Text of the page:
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Rick Scott, Cabinet make no decision on next Insurance Commissioner

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With no clear winner between finalists Jeffrey Bragg and Bill Hager, Gov. Rick Scott and the Florida Cabinet on Tuesday decided to keep taking applications for state Insurance Commissioner.

Scott, Attorney General Pam Bondi, Chief Financial Officer Jeff Atwater and Agriculture Commissioner Adam Putnam agreed to extend the deadline to April 15; the next Cabinet meeting is April 26.

Scott and Atwater, however, first must agree on one candidate under state law. The Office of Insurance Regulation is in the Department of Financial Services, which Atwater heads as CFO.

The four did agree on another hire, unanimously picking current Department of Business and Professional Regulation deputy secretary Leon Biegalski to become the new executive director of the Department of Revenue. 

Biegalski, a lawyer, now will replace current DOR head Marshall Stranburg, who accepted a position as deputy executive director of the Multistate Tax Commission, an intergovernmental agency that works on uniformity in taxes among states. Stranburg’s last day is April 1.

For the state’s top insurance regulation job, however, it was evident neither candidate had a winning number of votes on the panel.

Bragg, the governor’s favorite, had one significant stumble when Bondi asked him an Affordable Care Act question about navigators, or application counselors, who are supposed to help people get health insurance. Bragg had to admit he didn’t know what Bondi was talking about. 

The now-retired Bragg has served in senior positions with the Federal Emergency Management Agency and mega-insurer Zurich. He also was director of the Federal Terrorism Risk Insurance Program.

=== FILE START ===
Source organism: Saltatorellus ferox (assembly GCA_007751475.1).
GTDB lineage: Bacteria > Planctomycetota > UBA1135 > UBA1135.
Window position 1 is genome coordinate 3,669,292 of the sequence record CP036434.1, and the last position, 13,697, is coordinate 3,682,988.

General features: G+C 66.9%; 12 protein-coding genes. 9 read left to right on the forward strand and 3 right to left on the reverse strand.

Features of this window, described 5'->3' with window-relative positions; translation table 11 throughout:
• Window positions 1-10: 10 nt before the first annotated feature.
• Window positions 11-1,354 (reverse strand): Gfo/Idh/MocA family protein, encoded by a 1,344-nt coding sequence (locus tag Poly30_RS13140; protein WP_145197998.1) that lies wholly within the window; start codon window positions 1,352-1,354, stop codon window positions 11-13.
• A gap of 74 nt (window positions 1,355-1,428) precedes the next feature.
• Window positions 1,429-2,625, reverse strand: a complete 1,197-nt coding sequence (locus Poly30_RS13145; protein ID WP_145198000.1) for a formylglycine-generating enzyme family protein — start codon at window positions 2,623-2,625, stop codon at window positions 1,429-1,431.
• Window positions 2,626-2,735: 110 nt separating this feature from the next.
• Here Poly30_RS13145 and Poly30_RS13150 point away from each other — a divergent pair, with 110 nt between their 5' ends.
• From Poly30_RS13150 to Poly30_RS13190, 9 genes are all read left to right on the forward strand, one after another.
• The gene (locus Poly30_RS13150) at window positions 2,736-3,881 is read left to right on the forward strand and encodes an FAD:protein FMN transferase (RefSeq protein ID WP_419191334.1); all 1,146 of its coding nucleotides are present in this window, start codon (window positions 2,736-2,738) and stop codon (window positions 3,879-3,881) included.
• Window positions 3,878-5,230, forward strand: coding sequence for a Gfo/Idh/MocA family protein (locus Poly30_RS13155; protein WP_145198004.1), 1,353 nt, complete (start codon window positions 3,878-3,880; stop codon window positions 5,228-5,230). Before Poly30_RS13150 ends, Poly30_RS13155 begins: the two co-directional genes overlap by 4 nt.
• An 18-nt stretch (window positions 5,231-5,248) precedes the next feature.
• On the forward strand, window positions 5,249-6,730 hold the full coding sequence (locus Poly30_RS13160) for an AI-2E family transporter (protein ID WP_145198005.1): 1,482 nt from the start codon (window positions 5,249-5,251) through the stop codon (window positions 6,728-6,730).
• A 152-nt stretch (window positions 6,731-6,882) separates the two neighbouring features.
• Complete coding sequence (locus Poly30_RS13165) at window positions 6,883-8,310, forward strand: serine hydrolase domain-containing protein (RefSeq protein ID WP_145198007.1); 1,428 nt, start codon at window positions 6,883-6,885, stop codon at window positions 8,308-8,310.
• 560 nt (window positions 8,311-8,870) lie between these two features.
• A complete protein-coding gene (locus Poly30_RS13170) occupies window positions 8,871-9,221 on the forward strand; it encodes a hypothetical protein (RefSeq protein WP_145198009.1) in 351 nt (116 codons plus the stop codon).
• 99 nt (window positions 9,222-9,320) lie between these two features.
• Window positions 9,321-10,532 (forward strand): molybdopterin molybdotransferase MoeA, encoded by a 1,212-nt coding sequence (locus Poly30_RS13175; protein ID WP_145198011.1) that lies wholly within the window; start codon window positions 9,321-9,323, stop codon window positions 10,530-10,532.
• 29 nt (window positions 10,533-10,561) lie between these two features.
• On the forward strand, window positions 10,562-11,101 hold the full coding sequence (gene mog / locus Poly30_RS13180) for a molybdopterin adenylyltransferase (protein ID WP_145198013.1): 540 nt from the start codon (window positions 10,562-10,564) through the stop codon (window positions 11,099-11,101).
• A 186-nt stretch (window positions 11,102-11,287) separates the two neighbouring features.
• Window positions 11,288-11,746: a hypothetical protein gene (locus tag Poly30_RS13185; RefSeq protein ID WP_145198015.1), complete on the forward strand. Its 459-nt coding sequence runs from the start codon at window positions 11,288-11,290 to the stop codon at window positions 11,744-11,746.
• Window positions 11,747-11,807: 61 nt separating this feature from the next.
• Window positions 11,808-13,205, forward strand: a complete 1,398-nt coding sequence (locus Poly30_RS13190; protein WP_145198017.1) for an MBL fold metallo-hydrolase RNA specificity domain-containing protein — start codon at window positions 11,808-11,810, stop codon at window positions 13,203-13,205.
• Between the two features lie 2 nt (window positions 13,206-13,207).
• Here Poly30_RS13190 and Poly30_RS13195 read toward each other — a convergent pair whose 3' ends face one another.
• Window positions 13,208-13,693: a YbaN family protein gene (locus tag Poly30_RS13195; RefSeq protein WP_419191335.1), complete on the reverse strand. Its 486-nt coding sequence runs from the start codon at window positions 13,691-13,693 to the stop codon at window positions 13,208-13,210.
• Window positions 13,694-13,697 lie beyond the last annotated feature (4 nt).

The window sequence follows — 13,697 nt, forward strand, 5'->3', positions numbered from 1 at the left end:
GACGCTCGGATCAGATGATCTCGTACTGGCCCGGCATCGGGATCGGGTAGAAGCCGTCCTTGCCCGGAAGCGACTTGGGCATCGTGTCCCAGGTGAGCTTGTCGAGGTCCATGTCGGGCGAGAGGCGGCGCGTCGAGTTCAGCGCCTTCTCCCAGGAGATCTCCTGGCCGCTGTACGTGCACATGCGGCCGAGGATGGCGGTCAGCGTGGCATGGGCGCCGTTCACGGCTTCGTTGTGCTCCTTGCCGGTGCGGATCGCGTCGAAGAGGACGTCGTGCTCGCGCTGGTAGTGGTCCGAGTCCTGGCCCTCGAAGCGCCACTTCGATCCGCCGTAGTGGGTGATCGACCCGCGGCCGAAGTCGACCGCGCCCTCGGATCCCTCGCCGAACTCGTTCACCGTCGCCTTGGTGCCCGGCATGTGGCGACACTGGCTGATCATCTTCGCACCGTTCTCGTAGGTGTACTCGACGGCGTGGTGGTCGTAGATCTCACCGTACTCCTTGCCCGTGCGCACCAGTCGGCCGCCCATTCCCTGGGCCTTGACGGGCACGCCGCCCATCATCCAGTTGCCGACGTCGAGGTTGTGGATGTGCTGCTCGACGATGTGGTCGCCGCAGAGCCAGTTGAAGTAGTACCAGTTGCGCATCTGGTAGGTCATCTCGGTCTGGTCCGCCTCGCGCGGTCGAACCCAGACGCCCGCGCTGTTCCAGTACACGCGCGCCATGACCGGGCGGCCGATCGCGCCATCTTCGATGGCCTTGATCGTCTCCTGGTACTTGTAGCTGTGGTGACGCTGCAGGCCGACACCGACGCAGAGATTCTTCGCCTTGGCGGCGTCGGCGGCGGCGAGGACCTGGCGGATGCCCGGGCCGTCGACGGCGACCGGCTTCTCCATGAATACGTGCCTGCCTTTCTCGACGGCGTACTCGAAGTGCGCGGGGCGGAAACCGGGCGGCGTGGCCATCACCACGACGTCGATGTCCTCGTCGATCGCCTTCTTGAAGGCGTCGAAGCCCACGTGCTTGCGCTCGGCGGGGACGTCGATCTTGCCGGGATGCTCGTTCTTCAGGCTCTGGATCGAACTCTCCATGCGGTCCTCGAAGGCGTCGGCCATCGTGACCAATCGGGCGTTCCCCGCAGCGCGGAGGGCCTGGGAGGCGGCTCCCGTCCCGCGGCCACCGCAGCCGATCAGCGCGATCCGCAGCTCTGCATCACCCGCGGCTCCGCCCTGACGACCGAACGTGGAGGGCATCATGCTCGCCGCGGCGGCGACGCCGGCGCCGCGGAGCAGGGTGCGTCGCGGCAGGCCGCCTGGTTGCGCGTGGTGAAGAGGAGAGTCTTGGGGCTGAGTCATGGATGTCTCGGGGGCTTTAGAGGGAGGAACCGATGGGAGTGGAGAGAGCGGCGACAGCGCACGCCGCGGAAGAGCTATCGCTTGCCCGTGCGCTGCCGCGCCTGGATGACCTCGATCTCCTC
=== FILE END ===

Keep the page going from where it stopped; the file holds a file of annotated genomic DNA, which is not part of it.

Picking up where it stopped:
Bragg was asked to explain news reports about old allegations that he misled investors in a flood insurance business venture which he was involved.

The Palm Beach Post reported Monday that Bragg allegedly signed misleading documents that cost tens of millions of dollars to investors. The case was settled in 2003.

“It’s not good but it’s part of what we face as businessmen and leaders,” Bragg told the panel. He explained that a subsidiary in the business, which issued stock in an initial public offering (IPO) didn’t make the revenue it was expected to, and the stock price later fell.

“Any IPO, if their shares drop, get sued,” he said. “I lost money. I wasn’t happy about it. But that’s business.”

Hager, a current Florida state representative who was Iowa’s insurance commissioner, also runs a small business as an expert witness and insurance arbitrator. The Delray Beach Republican is vice chair of the House Insurance and Banking Subcommittee.

“I believe I would be ready from day one,” he said. “I have experience leading … I’m unafraid to lead and to take the heat.”

Hager sold himself as a “team player,” someone who’s “reasonable and responsible” and bringing “vigor and decisiveness” to the job. He stressed the importance of bringing in fresh blood to Florida’s insurance market, but not at the cost of giving away the store in lax regulation. 

“We need to be ever vigilant, but also put the sign out that says ‘Florida is open for business,'” Hager said. “I’ll do everything I can do to make sure the market knows we want them here.”

At the same time, he added, “this is not a position to stand by and watch the world go by.”

Chip Merlin, the namesake of Tampa’s Merlin Law Group, didn’t like either choice. The firm, which also includes former state Insurance Consumer Advocate Sean Shaw, has built a business out of representing people “when insurance companies deny, delay or underpay property insurance claims.”

“Policyholders should breathe a short sigh of relief today, and then demand the new search include candidates willing to put consumers – not the insurance industry – first,” Merlin said in a statement.

Biegalski beat out three other contenders: DOR chief economist Robert McKee, retired DOR official James Evers and former Duval County Property Appraiser James Overton. He ran unsuccessfully for Jacksonville mayor last year. 

Before joining Florida Politics, journalist and attorney James Rosica was state government reporter for The Tampa Tribune. He attended journalism school in Washington, D.C., working at dailies and weekly papers in Philadelphia after graduation. Rosica joined the Tallahassee Democrat in 1997, later moving to the courts beat, where he reported on the 2000 presidential recount. In 2005, Rosica left journalism to attend law school in Philadelphia, afterwards working part time for a public-interest law firm. Returning to writing, he covered three legislative sessions in Tallahassee for The Associated Press, before joining the Tribune’s re-opened Tallahassee bureau in 2013. He can be reached at

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